Not too long after starting my photo taking journeys I had a lot of images and didn’t want to delete them so I started an Instagram account. My kids were initially embarrassed by my jump to the internet but it wasn’t long before I was getting compliments and their friends were following me. As the years passed I progressed in my photography and many of my followers asked me to open a studio, I was uninterested. One of my followers owned a retail shop in Chatham. Chatham, pre-Covid, had a Summer event every Monday night called “Monday’s on Main” where bands were spread out in the center of town. On July 4, 2019 one of the shop owners asked if I’d do a pop-up shop outside her shop on July 28th. I didn’t have any pictures printed or framed nor did I have a way to display them. I told her I would do the pop-up shop and in three weeks I figured it out. I did “Monday’s on Main” three times and sold $3000.00 worth of photos. Shortly thereafter retail space opened next door to the shop I had been displaying outside of. I took it, quit my job, and on November 22, 2019, “The Colors of Chatham” opened its doors.
Welcome to my journey!
My earliest recollection of drawing began as far back as I can remember with a box of crayons, a coloring book, and my imagination. I continued exploring different mediums; from charcoal drawings to painting backyard landscapes.
I took a break after high school and studied classical piano at “The School of Contemporary Music,” in Boston. Shortly after attending, I transferred to privately study under Madame Charloff’s group of musicians and Mr. Serge Conus. It wasn’t until my family and I purchased a second home in Chatham that my love of drawing began to emerge. Once settled in, my husband would always ask if we could pack up and spend the day at the beach. I always said “What am I going to do at the beach?” One day he said, “Why don’t you draw?”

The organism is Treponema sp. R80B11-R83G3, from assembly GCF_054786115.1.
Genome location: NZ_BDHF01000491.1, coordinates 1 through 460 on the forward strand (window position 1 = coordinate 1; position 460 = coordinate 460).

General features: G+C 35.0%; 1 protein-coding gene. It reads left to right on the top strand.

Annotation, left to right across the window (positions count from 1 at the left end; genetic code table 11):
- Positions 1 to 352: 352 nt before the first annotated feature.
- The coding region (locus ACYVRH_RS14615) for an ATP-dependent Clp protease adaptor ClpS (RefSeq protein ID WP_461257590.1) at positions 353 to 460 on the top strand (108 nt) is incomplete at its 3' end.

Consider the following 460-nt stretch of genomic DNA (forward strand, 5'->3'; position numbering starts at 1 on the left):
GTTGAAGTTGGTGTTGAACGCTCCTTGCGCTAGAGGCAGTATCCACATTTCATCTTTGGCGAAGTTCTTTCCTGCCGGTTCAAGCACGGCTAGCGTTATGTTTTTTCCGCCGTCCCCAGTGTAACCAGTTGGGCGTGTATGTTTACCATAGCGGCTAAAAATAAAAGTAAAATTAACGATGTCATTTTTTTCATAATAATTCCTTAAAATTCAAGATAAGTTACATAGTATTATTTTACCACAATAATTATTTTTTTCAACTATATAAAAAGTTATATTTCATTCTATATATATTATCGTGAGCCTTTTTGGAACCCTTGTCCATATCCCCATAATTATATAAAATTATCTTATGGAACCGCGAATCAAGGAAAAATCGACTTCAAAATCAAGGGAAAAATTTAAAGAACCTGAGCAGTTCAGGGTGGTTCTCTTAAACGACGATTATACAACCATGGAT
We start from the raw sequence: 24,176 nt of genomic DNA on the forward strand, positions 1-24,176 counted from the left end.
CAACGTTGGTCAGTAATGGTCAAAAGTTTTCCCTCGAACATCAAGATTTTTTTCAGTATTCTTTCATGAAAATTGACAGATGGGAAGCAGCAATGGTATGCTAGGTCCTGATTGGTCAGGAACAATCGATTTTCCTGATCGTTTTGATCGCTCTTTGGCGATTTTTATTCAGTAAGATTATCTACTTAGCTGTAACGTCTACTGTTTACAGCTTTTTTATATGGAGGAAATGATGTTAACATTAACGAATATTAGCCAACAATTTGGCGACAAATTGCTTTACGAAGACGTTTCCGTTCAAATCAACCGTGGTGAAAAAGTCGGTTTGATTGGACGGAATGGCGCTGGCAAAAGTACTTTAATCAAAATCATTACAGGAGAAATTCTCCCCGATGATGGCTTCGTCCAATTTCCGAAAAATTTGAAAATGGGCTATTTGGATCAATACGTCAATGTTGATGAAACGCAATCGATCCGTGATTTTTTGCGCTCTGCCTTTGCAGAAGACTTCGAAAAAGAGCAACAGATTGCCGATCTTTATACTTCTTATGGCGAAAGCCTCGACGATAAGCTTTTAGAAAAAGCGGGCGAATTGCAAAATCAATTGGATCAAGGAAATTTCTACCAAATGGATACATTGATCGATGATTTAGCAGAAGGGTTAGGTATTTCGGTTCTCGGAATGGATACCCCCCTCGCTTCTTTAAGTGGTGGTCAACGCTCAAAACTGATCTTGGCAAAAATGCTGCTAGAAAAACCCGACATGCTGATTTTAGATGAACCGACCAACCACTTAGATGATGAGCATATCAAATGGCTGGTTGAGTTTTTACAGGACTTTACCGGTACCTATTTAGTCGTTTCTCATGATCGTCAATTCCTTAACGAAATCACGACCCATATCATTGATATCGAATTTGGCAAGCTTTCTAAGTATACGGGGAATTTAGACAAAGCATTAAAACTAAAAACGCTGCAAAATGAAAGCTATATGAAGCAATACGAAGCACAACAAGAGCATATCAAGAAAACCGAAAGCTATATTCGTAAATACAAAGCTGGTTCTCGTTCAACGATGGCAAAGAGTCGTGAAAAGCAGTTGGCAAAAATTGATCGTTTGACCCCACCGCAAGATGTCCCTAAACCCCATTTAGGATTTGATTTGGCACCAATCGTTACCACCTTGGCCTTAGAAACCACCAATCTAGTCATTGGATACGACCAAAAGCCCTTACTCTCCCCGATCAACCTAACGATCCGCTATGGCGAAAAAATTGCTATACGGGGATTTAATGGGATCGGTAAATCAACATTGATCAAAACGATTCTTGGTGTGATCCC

I took his advice and joined a pastel class offered at my local public library. Pastels were an easy medium to set up and travel with, this is how my pastel journey began. I joined art clubs, attended art classes, read pastel books, entered exhibitions, and began selling my artwork.
What I like most about pastels are the luscious vibrant colors, the spontaneous approach it offers, and the beautiful shimmering reflection of light it delivers upon one's surface.
I continuously explore and photograph the ins and outs of Chatham and the surrounding areas. This tranquil picturesque place is my inspiration, along with the sounds of classical or jazz music, which is a constant in my studio.
I am drawn to the calming effect of a boat's reflection in still water or the soothing rhythmic movements of the sea. Art allows me to express a semblance of peace which nature presents to us everyday in the powerful stillness of a moment.
My studio is located behind Carmine’s Pizza in downtown
Chatham. In the warmer months I open my studio doors, paint
outside, and welcome all who visit. My open doors are how I met Barry Desilets and became part of The Colors of Chatham.
Andrea's love for photography started over twenty years ago when she began photographing family, friends, and places she visited. Andrea has since evolved her love for picture taking into a true passion for photography.